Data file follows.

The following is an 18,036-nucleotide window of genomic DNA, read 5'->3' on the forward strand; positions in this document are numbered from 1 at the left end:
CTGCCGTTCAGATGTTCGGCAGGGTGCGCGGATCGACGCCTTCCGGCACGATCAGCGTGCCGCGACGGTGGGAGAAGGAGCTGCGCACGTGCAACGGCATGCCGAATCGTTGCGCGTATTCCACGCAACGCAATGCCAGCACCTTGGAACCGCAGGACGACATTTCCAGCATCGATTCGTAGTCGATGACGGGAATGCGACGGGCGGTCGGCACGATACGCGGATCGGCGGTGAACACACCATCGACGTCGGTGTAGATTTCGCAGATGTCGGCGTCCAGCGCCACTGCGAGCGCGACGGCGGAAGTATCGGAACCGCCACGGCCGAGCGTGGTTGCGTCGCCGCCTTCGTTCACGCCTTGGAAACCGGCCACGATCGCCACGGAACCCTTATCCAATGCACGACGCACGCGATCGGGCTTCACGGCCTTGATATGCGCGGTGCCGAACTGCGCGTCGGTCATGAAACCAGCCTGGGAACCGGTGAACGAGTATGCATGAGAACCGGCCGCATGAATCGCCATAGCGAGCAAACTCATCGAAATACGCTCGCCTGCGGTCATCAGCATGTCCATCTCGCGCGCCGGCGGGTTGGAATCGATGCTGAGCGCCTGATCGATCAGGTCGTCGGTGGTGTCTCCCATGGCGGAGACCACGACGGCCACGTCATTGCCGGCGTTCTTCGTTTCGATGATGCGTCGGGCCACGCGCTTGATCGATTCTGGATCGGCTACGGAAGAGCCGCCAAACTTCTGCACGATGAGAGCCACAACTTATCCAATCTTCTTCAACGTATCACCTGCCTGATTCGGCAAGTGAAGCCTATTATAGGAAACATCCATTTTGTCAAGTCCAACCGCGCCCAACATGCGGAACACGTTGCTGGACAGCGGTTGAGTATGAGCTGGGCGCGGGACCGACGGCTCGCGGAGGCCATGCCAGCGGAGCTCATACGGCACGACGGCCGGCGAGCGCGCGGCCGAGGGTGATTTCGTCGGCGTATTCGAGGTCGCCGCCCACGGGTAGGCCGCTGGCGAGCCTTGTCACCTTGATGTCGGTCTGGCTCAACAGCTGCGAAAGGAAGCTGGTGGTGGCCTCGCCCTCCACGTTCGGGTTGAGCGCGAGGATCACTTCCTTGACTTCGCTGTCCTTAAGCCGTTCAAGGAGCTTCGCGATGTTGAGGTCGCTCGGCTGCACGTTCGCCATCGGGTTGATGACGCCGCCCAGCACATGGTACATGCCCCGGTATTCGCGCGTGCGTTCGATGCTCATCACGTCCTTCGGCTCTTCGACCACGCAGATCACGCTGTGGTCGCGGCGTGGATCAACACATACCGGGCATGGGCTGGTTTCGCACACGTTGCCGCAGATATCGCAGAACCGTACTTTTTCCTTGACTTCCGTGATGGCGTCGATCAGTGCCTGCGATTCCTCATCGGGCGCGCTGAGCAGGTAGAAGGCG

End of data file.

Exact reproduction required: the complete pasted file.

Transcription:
The following is an 18,036-nucleotide window of genomic DNA, read 5'->3' on the forward strand; positions in this document are numbered from 1 at the left end:
CTGCCGTTCAGATGTTCGGCAGGGTGCGCGGATCGACGCCTTCCGGCACGATCAGCGTGCCGCGACGGTGGGAGAAGGAGCTGCGCACGTGCAACGGCATGCCGAATCGTTGCGCGTATTCCACGCAACGCAATGCCAGCACCTTGGAACCGCAGGACGACATTTCCAGCATCGATTCGTAGTCGATGACGGGAATGCGACGGGCGGTCGGCACGATACGCGGATCGGCGGTGAACACACCATCGACGTCGGTGTAGATTTCGCAGATGTCGGCGTCCAGCGCCACTGCGAGCGCGACGGCGGAAGTATCGGAACCGCCACGGCCGAGCGTGGTTGCGTCGCCGCCTTCGTTCACGCCTTGGAAACCGGCCACGATCGCCACGGAACCCTTATCCAATGCACGACGCACGCGATCGGGCTTCACGGCCTTGATATGCGCGGTGCCGAACTGCGCGTCGGTCATGAAACCAGCCTGGGAACCGGTGAACGAGTATGCATGAGAACCGGCCGCATGAATCGCCATAGCGAGCAAACTCATCGAAATACGCTCGCCTGCGGTCATCAGCATGTCCATCTCGCGCGCCGGCGGGTTGGAATCGATGCTGAGCGCCTGATCGATCAGGTCGTCGGTGGTGTCTCCCATGGCGGAGACCACGACGGCCACGTCATTGCCGGCGTTCTTCGTTTCGATGATGCGTCGGGCCACGCGCTTGATCGATTCTGGATCGGCTACGGAAGAGCCGCCAAACTTCTGCACGATGAGAGCCACAACTTATCCAATCTTCTTCAACGTATCACCTGCCTGATTCGGCAAGTGAAGCCTATTATAGGAAACATCCATTTTGTCAAGTCCAACCGCGCCCAACATGCGGAACACGTTGCTGGACAGCGGTTGAGTATGAGCTGGGCGCGGGACCGACGGCTCGCGGAGGCCATGCCAGCGGAGCTCATACGGCACGACGGCCGGCGAGCGCGCGGCCGAGGGTGATTTCGTCGGCGTATTCGAGGTCGCCGCCCACGGGTAGGCCGCTGGCGAGCCTTGTCACCTTGATGTCGGTCTGGCTCAACAGCTGCGAAAGGAAGCTGGTGGTGGCCTCGCCCTCCACGTTCGGGTTGAGCGCGAGGATCACTTCCTTGACTTCGCTGTCCTTAAGCCGTTCAAGGAGCTTCGCGATGTTGAGGTCGCTCGGCTGCACGTTCGCCATCGGGTTGATGACGCCGCCCAGCACATGGTACATGCCCCGGTATTCGCGCGTGCGTTCGATGCTCATCACGTCCTTCGGCTCTTCGACCACGCAGATCACGCTGTGGTCGCGGCGTGGATCAACACATACCGGGCATGGGCTGGTTTCGCACACGTTGCCGCAGATATCGCAGAACCGTACTTTTTCCTTGACTTCCGTGATGGCGTCGATCAGTGCCTGCGATTCCTCATCGGGCGCGCTGAGCAGGTAGAAGGCG